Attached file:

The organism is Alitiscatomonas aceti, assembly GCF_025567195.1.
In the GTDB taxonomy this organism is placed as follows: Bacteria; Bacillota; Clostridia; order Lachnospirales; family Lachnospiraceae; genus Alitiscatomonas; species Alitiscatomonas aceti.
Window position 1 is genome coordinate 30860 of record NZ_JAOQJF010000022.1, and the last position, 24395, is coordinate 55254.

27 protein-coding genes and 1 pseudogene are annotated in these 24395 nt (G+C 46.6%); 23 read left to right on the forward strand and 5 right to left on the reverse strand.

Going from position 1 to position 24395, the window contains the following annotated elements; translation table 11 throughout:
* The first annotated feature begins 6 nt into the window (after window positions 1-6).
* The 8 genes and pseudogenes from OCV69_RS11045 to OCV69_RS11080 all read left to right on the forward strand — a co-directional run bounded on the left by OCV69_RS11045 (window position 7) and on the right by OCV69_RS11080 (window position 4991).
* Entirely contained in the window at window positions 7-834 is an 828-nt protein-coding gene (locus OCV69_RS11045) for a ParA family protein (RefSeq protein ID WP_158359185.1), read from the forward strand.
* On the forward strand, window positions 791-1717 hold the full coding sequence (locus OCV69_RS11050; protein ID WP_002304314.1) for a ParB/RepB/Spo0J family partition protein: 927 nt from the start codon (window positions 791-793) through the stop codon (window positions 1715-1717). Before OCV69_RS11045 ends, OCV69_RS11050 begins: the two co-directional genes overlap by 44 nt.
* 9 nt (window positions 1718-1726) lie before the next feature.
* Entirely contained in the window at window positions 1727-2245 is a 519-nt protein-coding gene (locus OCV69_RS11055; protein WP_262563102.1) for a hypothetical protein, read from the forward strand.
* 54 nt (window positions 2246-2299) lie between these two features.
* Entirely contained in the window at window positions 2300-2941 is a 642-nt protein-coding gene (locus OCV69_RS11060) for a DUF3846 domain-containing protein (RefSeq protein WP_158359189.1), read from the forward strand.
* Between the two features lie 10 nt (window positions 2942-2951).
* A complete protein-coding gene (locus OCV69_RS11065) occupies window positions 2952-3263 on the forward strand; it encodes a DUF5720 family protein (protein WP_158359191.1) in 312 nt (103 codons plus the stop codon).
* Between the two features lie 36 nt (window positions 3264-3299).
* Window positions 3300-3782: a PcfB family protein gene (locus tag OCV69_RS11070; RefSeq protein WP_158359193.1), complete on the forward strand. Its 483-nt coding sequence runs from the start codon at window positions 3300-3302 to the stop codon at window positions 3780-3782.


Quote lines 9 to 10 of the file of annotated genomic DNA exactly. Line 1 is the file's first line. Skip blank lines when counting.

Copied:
* On the forward strand, window positions 791-1717 hold the full coding sequence (locus OCV69_RS11050; protein ID WP_002304314.1) for a ParB/RepB/Spo0J family partition protein: 927 nt from the start codon (window positions 791-793) through the stop codon (window positions 1715-1717). Before OCV69_RS11045 ends, OCV69_RS11050 begins: the two co-directional genes overlap by 44 nt.
* 9 nt (window positions 1718-1726) lie before the next feature.